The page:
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For Rochester, becoming the 'Silicon Valley of Medicine' won't be easy

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A high tech, rentable work area known as Collider
The upper floor of the Conley-Maass building has been converted to a high-tech, rentable work area known as Collider. The business, started by former Mayo employee Jamie Sundbak, offers many advanced technology services to young entrepreneurs.
Jerry Olson for MPR News

The Destination Medical Center project wants to give Rochester a reputation for something it's never been: a magnet for tech start-ups and entrepreneurs. 

But turning the city into what the DMC calls the "Silicon Valley of Medicine" won't be easy.

The DMC is a multibillion, 20-year economic development effort to remake Rochester so Mayo can better compete for both patients and top talent. It's also meant to help diversify the region's economy by attracting new businesses.

But Rochester's risk-averse culture has held it back, said Jamie Sundsbak, an entrepreneur and former Mayo Clinic researcher.

"When you have a large medical institution like the Mayo Clinic — a world renowned, top medical institution in the world — you get that way by eliminating risk," he said. "If you look at some of the entrepreneurial communities, risk is what they are excited about."

Jamie Sundsbak started Collider.
Jamie Sundsbak left his job at Mayo Clinic to start a business known as Collider, which supplies high-tech work space to researchers or people working on start-up business concepts.
Jerry Olson for MPR News

To adapt, Mayo is making some changes. 

It has lifted policies that blocked employees from owning or holding an executive position with a medical company. A relatively new business accelerator and a long-standing multimillion-dollar venture capital fund have made it easier for employees to develop new products.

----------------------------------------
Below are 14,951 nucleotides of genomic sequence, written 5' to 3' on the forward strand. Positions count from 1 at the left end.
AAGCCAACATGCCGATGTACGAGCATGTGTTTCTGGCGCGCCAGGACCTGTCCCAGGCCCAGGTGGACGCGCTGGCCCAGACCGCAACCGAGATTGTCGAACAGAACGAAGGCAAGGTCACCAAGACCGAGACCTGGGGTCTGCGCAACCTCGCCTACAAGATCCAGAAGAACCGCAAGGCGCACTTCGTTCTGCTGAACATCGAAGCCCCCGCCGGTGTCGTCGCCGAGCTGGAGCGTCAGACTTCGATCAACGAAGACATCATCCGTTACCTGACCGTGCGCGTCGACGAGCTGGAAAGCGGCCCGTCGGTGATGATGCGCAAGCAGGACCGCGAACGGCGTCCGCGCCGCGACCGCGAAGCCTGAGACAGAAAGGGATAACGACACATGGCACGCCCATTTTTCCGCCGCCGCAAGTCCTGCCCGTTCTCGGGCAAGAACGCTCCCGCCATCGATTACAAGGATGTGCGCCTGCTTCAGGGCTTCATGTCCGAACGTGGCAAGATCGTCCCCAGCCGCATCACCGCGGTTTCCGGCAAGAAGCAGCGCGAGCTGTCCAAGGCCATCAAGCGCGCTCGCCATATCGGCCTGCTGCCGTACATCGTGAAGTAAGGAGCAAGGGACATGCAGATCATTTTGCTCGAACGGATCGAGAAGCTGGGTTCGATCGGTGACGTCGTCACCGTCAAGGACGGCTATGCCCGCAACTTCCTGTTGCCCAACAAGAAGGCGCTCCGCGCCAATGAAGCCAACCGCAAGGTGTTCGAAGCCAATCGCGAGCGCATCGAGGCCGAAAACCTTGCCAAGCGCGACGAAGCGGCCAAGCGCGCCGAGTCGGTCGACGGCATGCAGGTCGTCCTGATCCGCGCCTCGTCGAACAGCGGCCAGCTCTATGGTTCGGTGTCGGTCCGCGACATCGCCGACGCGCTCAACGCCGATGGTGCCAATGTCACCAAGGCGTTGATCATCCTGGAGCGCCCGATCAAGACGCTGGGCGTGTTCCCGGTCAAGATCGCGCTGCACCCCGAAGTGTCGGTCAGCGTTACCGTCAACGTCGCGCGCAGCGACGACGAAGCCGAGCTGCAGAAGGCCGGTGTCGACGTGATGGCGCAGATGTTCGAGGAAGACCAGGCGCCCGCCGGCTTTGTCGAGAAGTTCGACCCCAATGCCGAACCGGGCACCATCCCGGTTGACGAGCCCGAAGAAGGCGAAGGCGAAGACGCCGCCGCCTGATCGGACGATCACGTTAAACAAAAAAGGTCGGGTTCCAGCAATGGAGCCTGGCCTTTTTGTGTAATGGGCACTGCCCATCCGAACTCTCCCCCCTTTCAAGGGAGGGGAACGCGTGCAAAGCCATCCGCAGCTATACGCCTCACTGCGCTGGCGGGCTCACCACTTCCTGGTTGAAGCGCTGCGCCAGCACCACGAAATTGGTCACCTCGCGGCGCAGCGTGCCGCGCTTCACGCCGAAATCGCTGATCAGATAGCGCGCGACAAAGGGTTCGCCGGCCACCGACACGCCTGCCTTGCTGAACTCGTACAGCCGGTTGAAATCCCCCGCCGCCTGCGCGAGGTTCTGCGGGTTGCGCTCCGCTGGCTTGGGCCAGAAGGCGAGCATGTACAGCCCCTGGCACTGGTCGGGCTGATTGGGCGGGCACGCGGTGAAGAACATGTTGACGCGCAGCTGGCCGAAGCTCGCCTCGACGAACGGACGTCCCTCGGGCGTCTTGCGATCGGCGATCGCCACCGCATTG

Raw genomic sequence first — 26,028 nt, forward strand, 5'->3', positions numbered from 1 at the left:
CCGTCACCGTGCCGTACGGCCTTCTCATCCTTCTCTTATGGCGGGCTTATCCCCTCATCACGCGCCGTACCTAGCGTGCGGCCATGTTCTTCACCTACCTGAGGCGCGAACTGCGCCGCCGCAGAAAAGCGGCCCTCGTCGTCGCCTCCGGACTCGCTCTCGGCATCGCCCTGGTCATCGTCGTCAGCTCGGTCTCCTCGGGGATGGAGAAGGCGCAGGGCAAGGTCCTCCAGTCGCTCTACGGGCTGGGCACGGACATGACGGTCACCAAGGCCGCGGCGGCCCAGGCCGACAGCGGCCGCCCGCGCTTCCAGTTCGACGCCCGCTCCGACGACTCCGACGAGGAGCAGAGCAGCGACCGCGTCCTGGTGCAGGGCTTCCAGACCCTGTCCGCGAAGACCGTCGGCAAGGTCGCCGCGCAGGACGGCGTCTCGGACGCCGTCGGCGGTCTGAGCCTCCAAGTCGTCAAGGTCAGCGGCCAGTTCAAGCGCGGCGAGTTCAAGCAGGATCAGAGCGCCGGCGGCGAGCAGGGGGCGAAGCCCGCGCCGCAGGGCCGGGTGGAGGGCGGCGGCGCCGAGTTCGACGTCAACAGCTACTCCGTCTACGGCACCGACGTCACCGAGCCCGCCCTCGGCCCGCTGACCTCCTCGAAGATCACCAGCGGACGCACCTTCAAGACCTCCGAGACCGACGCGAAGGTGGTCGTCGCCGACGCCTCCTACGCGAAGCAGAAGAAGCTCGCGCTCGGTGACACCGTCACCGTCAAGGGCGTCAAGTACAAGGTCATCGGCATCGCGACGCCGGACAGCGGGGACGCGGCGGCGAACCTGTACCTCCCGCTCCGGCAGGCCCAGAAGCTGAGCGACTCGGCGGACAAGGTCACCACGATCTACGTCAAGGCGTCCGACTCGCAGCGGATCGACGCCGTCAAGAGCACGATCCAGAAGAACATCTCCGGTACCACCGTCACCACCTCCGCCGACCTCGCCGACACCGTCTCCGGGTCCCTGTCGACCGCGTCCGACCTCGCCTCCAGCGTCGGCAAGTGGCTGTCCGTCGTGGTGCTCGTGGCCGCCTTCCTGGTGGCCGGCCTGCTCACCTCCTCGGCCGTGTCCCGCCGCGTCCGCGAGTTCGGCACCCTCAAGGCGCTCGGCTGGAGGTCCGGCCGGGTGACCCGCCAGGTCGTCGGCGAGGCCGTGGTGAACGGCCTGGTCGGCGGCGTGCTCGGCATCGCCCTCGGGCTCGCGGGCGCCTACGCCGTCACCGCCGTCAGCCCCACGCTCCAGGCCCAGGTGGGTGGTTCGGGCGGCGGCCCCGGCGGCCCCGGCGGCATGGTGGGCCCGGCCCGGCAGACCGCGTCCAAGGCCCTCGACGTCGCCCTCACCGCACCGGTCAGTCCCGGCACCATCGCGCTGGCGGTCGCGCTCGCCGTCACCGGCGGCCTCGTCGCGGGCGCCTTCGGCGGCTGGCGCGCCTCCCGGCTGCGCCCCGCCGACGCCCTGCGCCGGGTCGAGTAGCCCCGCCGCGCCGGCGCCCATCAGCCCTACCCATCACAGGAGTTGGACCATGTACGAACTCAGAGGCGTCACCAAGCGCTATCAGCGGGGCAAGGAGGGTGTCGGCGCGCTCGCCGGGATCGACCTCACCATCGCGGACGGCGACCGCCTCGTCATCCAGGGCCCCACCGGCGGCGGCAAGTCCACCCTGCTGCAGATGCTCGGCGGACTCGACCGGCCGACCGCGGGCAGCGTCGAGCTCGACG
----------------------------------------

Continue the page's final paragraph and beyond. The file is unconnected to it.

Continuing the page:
Mayo recently announced Discovery Square, a downtown tech park that will encourage daily collaboration among Mayo employees, start-ups and major medical firms, said Jim Rogers, Mayo's chair of business development.

That collaboration has been missing, he said.

"Gone are the days where a company comes, wants to talk to a few physicians, thinks they have a good idea and they run off and develop a product that doesn't meet the patient need," Rogers said. "Gone are the days we think we can just do it ourselves. It needs to be partnership."

Rogers said these changes signal that Mayo, which is best known for clinical care, plans to expand its focus to entrepreneurship and innovation — something other major medical and academic institutions have been doing for years.

Irene Onyeneho presented on artificial intelligence
Irene Onyeneho, a former Mayo Clinic research fellow who recently completed her Ph.D. in molecular and cellular physiology at Stanford University School of Medicine and was one of the presenters at an artificial intelligence program held at Collider.
Jerry Olson for MPR News

Sundsbak applauds Mayo's commitment to Discovery Square, and he said he sees promise in a $1 million angel investor fund spearheaded by the Rochester Area Economic Development organization. 

A new facility called Collider, which Sundsbak manages, rents desks and conference space to small start-ups. The space has emerged as a center for promoting entrepreneurship in the city.

However, to become a tech hub, "buildings alone don't get you there," said Michael Gorman, managing director with the Eden Prairie-based venture capital firm Split Rock Partners.

Mayo's ambition to make Rochester a magnet for innovation has great potential because of Mayo's talent and reputation, he said.  

But those are just two ingredients in a complicated recipe that have put other tech centers like Boulder, Colo., Palo Alto, Calif., and even Kansas City, Mo., on the map, Gorman said.

A robust workforce is also critical.

Tori Utley, standing, confers with Bryan Kriss.
Tori Utley, standing, confers with Bryan Kriss at Collider in Rochester.
Jerry Olson for MPR News

"One of the questions any entrepreneur let alone an investor asks is, 'Is this company located in a spot where we are actually able to scale and grow the business?'" Gorman said.

As Rochester expands, Gorman said it will face the same competitive pressures as other metro areas trying to attract tech-savvy individuals. 

And the city already has a shortage of skilled workers that's causing problems now. 

That's already been a hurdle for Mike Rolih, who founded and runs GoRout, a company whose technology allows football coaches to communicate with players from the sidelines during practice. The 3-year-old firm is partly the product of Mayo's business accelerator and local seed funding. 

Rolih said he's ready to ramp up sales dramatically this year, but he needs more staff to do so — and finding them is proving difficult. He's worried his backers will pressure him to move the business as many investors have done with other firms. 

But if GoRout can stay local and becomes a home run, it could radically alter the Rochester's fortunes. Gorman said the city needs only one or two success stories to make it the magnet for innovators that it wants to be.